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Thinking inside the box

The proposition of licensed room décor ranges can be a bit tricky for retailers. Besides the issue of how much space these products take up on the sales floor, one of the biggest challenges is keeping all items in stock so consumers can buy the complete set.
November 1, 2007

The proposition of licensed room décor ranges can be a bit tricky for retailers. Besides the issue of how much space these products take up on the sales floor, one of the biggest challenges is keeping all items in stock so consumers can buy the complete set.

One company offering up a solution is New York-based Delta Children’s Products, whose Room in a Box concept rolls all the bedroom basics (bed, headboard, table and chair sets and storage units) into one compact and self-contained package. Since launching at mass retail and online in the US, Spain and Italy in the fall, Delta has applied a host of licenses to the unique product, mainly stemming from deals with Disney (Cars, Disney Princess, High School Musical, Hannah Montana) and Nick (Dora, Diego). And the line is meeting internal expectations so far.

Besides addressing retailers’ real estate and stocking issues, Room in a Box appeals to licensors because it promises that each purchase will deliver a fully branded space in that child’s home environment. And though he wouldn’t divulge exact numbers, Delta’s president of sales and marketing, Joe Shamie, says it saves Delta a bit in overall packaging costs since it’s all in one box. But each item inside the box is separately packaged to make identification easier for the consumer. Priced between US$100 and US$120, the cost-effective product appeals to thrifty consumers, but it also attracts a wider swath of shoppers looking for one-stop shopping convenience. And of course, kids get the characters they love in their rooms.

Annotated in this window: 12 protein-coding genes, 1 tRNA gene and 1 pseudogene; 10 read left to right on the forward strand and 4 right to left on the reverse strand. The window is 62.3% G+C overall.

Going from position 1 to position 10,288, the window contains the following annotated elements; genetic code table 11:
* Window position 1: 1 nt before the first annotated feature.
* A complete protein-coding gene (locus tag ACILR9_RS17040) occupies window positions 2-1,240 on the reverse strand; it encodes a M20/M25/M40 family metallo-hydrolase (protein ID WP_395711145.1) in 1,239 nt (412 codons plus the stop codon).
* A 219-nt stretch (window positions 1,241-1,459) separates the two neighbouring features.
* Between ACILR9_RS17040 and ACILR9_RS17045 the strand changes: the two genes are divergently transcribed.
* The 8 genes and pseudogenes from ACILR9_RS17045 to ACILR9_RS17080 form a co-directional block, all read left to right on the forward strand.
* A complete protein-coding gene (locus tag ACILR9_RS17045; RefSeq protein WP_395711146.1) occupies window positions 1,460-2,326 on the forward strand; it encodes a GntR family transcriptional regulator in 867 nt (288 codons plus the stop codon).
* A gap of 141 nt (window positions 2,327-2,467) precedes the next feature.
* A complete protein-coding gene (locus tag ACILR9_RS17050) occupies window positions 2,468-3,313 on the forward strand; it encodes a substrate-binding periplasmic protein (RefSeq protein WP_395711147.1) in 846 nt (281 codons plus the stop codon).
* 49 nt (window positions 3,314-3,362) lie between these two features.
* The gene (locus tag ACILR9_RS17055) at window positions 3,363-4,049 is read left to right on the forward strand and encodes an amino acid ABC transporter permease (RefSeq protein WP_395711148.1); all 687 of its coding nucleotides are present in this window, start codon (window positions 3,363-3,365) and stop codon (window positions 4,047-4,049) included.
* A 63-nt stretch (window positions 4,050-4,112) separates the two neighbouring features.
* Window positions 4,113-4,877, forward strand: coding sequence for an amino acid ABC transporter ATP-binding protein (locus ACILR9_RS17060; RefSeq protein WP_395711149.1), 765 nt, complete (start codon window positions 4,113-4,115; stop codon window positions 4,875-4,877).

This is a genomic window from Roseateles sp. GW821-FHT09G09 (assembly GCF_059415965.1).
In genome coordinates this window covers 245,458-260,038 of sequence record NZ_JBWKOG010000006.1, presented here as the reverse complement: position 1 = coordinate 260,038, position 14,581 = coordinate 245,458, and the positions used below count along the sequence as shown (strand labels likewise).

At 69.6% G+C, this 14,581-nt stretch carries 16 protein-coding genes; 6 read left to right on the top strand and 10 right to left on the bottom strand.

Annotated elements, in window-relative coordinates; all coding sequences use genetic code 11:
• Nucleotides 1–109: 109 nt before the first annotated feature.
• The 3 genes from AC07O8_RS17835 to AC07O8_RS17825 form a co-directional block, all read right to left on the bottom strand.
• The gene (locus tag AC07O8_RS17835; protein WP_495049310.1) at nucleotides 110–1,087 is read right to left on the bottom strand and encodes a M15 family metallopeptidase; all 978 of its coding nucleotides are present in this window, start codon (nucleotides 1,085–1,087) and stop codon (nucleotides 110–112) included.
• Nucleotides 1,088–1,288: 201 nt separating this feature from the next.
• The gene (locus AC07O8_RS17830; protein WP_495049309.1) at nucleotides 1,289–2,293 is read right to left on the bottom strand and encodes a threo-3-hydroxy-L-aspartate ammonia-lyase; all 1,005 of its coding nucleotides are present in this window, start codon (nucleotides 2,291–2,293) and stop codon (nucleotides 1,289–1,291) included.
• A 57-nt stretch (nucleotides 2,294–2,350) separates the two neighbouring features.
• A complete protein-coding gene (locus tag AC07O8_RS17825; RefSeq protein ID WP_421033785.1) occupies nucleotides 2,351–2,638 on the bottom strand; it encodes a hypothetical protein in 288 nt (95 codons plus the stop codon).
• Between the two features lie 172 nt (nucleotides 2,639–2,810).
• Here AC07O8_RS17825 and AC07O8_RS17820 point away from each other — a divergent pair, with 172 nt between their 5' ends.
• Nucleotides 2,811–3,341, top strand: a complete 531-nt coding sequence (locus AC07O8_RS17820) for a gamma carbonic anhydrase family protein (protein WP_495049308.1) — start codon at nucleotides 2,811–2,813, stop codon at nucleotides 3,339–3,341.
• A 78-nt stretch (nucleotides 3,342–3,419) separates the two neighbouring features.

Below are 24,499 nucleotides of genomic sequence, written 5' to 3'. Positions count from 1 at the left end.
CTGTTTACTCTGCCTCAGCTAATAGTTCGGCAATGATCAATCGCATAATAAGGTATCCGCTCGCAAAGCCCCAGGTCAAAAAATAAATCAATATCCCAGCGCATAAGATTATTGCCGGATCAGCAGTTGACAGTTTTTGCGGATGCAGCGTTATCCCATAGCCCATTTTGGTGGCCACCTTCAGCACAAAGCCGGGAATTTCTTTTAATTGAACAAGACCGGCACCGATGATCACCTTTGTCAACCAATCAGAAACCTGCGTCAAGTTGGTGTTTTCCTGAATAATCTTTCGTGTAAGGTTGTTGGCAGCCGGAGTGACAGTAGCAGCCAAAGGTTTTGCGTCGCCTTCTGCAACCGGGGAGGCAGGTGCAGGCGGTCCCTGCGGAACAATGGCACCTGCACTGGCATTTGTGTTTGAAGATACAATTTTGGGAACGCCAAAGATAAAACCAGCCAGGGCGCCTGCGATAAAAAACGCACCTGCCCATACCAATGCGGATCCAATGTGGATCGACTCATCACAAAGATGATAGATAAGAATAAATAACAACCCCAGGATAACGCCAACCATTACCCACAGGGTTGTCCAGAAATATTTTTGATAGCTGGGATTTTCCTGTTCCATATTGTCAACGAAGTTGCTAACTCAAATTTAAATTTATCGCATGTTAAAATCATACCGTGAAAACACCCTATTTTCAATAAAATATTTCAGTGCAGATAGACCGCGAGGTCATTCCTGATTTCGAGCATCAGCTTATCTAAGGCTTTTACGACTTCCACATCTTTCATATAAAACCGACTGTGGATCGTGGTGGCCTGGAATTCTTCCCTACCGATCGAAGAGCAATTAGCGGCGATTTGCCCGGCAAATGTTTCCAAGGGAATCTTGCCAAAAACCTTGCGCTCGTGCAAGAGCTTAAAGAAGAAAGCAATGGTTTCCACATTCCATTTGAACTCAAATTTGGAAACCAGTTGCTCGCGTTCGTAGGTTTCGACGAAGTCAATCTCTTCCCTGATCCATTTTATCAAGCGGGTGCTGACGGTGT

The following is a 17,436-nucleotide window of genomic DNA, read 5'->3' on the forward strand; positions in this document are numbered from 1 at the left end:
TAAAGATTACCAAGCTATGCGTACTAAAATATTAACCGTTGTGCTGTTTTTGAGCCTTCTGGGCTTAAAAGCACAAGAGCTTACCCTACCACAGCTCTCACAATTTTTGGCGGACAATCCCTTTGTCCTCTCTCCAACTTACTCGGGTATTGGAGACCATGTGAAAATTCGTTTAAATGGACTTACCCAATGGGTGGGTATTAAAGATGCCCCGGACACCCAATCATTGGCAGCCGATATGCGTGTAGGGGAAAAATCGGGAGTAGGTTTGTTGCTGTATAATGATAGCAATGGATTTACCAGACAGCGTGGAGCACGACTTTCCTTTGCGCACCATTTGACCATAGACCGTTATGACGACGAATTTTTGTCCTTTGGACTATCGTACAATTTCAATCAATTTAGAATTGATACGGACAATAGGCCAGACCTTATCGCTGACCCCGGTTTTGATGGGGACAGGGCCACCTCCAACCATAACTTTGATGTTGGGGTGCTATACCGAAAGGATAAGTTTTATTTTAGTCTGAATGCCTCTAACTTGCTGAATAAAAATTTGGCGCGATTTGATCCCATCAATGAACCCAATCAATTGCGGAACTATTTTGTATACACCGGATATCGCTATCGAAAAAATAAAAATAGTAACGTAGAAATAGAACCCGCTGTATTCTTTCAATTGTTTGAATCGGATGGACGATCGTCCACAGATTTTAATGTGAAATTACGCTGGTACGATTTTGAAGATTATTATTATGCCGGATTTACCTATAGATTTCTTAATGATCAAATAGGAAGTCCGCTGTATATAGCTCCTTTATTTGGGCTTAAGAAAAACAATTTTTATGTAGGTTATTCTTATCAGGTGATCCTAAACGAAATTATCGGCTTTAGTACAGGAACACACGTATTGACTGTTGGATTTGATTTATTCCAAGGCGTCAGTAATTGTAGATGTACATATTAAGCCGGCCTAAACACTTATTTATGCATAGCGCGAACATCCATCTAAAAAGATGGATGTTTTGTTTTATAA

While the box is a bit on the big side (it stands about two feet wide and three feet tall), Shamie says it actually takes up less linear footage in stores and is ultimately less expensive to handle, ship and keep in stock since the retailer is dealing with one instead of multiple SKUs.

For next year, Shamie says the company plans to add more pieces to Room in a Box, including additional storage options, desks and bookshelves. He’s also looking for marketing options beyond print ads and is exploring partnerships with retailers.

As for seeking out new licenses, he prefers TV-based franchises, but adds that any popular properties (such as High School Musical and Hanna Montana, which are best-sellers) are worth considering. Shamie will also be at the Nuremberg Toy Fair in Germany in February to scope out expansion opportunities in new territories.

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